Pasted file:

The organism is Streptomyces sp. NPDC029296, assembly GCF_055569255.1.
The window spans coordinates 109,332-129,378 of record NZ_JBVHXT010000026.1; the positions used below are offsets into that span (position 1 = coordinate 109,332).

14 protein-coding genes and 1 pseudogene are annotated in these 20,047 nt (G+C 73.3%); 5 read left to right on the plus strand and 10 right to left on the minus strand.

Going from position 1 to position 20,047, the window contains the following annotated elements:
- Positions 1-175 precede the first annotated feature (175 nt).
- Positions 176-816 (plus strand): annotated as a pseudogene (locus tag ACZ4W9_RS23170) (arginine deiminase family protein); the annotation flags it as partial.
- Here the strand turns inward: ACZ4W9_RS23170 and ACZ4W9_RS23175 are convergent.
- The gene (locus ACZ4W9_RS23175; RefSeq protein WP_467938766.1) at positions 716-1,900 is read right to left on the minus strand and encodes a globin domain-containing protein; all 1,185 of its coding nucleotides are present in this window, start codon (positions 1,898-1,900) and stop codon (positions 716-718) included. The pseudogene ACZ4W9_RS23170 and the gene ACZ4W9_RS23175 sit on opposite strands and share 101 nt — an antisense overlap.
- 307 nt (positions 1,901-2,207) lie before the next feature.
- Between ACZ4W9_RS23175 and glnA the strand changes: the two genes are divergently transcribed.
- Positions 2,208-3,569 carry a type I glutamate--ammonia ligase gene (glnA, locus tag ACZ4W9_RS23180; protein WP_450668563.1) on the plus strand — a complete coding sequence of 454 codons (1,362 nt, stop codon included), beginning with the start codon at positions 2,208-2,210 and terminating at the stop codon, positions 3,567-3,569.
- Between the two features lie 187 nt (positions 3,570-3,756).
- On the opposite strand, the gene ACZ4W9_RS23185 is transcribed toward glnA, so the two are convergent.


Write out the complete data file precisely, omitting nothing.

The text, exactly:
The organism is Streptomyces sp. NPDC029296, assembly GCF_055569255.1.
The window spans coordinates 109,332-129,378 of record NZ_JBVHXT010000026.1; the positions used below are offsets into that span (position 1 = coordinate 109,332).

14 protein-coding genes and 1 pseudogene are annotated in these 20,047 nt (G+C 73.3%); 5 read left to right on the plus strand and 10 right to left on the minus strand.

Going from position 1 to position 20,047, the window contains the following annotated elements:
- Positions 1-175 precede the first annotated feature (175 nt).
- Positions 176-816 (plus strand): annotated as a pseudogene (locus tag ACZ4W9_RS23170) (arginine deiminase family protein); the annotation flags it as partial.
- Here the strand turns inward: ACZ4W9_RS23170 and ACZ4W9_RS23175 are convergent.
- The gene (locus ACZ4W9_RS23175; RefSeq protein WP_467938766.1) at positions 716-1,900 is read right to left on the minus strand and encodes a globin domain-containing protein; all 1,185 of its coding nucleotides are present in this window, start codon (positions 1,898-1,900) and stop codon (positions 716-718) included. The pseudogene ACZ4W9_RS23170 and the gene ACZ4W9_RS23175 sit on opposite strands and share 101 nt — an antisense overlap.
- 307 nt (positions 1,901-2,207) lie before the next feature.
- Between ACZ4W9_RS23175 and glnA the strand changes: the two genes are divergently transcribed.
- Positions 2,208-3,569 carry a type I glutamate--ammonia ligase gene (glnA, locus tag ACZ4W9_RS23180; protein WP_450668563.1) on the plus strand — a complete coding sequence of 454 codons (1,362 nt, stop codon included), beginning with the start codon at positions 2,208-2,210 and terminating at the stop codon, positions 3,567-3,569.
- Between the two features lie 187 nt (positions 3,570-3,756).
- On the opposite strand, the gene ACZ4W9_RS23185 is transcribed toward glnA, so the two are convergent.